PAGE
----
Saturday, May 18, 2013
By Paul Betit firstname.lastname@example.org
Tuesday was a big day in the community for the Portland Pirates.
Matt Ellis helps decorate a tree Tuesday at Gary's House, which provides temporary housing for the families of patients receiving treatment in area hospitals, as part of the Portland Pirates' community involvement activities.
Gregory Rec/Staff Photographer
COMING UP FOR PIRATES
SATURDAY: Norfolk Admirals at Portland Pirates, 7 p.m.
SUNDAY: Pirates at Worcester Sharks, 3 p.m.
TUESDAY: Worcester Sharks at Pirates, 6:30 p.m.
Early in the afternoon, captain Matt Ellis and forward Alex Gongalsky, who joined the team just last weekend, decorated a 9-foot Christmas tree at Gary's House in Portland.
Later in the afternoon, Derek Whitmore, a forward in his third season with the Pirates, spoke to about 130 third-, fourth- and fifth-graders at the Helen Thompson Elementary School in West Gardiner as part of the Pirates' Goals For Success Program.
In the evening, rookie forward Corey Tropp and defensemen T.J. Brennan and Drew Schiestel helped out at a practice with the Casco Bay Youth Association's squirt travel teams at Travis Roy Arena in Yarmouth.
"We feel it's really important as a part of their maturation and growth as players that they are out in the community," Portland Coach Kevin Dineen said. "We try to expose them to a lot of things outside the rink here and give them the opportunity to get involved with the community."
It sounds like the players benefit from the experience, too.
"It's important to come and see where the efforts of a lot of volunteers are going," Ellis said. "It's important from a personal standpoint to keep in touch with that and to lend a hand in any way I can to help."
The Pirates have been involved with Gary's House, which provides temporary housing for the families of patients receiving treatment in area hospitals, nearly from the time the program started in 1998.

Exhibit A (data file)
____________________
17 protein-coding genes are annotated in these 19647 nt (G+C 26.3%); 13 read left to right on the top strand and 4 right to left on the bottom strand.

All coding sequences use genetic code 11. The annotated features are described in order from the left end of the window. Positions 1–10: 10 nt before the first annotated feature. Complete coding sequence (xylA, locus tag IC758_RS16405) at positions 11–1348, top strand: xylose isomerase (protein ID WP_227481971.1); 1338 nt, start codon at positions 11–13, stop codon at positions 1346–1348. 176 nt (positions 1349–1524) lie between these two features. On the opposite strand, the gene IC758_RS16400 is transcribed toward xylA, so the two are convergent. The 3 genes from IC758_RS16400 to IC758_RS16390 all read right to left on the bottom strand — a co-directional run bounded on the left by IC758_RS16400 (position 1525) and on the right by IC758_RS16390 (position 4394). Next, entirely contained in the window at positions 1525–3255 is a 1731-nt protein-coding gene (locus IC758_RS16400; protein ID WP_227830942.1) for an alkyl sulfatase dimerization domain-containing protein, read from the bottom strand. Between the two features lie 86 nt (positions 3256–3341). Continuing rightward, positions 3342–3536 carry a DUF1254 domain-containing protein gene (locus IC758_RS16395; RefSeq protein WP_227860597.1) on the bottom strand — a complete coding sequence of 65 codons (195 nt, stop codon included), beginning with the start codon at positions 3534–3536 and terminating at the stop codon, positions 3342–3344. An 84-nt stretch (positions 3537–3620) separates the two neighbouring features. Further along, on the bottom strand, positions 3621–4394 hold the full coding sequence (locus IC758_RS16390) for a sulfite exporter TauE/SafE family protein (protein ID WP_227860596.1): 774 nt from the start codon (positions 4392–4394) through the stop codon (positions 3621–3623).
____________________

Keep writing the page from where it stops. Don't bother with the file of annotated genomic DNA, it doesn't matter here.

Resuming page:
"It's community service for Portland Pirates players, but it's an opportunity for us to get some assistance," said Sandra Antoine, the program's executive director. "In the past, we've had them take the curtains down when we've had to paint. They also come to our events to help us raise money."
This is the second season Whitmore has delivered his message to school children.
"The first thing I talk about is how to set goals and what you do to accomplish those goals," he said. "The second thing I talk about is living a healthy lifestyle, you know, eating right, trying to limit your television time, making sure you get enough exercise.
"The last thing we talk about is how to handle peer pressure and some techniques and ideas that I've used in my past to handle peer pressure."
Whitmore's message didn't land on deaf ears, said Melissa Weston, a member of the Thompson School parent-teacher association and an organizer of the event.
"The kids were very excited about what he had to say," Weston said. "I spoke to other parents and they said the kids ran home to tell their parents what Derek had to say.
"It's something they need to hear from someone other than their parents and their teachers."
Whitmore doesn't do all the talking during the sessions. He also listens.
"They really ask a wide variety of questions and I like answering them," he said. "They'll ask me how many goals have you scored or how many fights have you had.
"One kid asked me, 'What would you be doing if you weren't playing hockey?'"
After giving some pointers to more than two dozen 9- and 10-year-old hockey players, Schiestel recalled his own start in hockey.
"When we're out there, we were all saying it reminded us of when we were kids," he said. "All of us come from the same place. We were all little guys out there working with parents and coaches who put in the time to help develop young kids at the grass-roots level.
"It's good to see people are putting in the effort to help kids like that and we're glad to be a part of that."
The hockey players' presence on the ice was as important as what they had to teach.
"They're really nice guys, great role models," said Tom Marjerison of Yarmouth, who coaches one of the squirt teams. "It's great for kids to see professional hockey players are really nice guys, polite.
"It really reinforces the hockey ethic of hard work and being a quiet person."
NOTES: A hip injury is expected to keep forward Mark Parrish out of the lineup for at least the next three weeks. ... Right-shoulder surgery could keep center Travis Turnbull sidelined for the rest of the regular season. ... Left wing Colin Stuart practiced for the first time Wednesday morning since returning from playing three games in the NHL with the Buffalo Sabres. ... Fans are asked to bring teddy bears to toss on the ice after the Pirates score their first goal against the Norfolk Admirals Saturday night. All bears will be donated to area charities.
Staff Writer Paul Betit can be contacted at 791-6424 or at: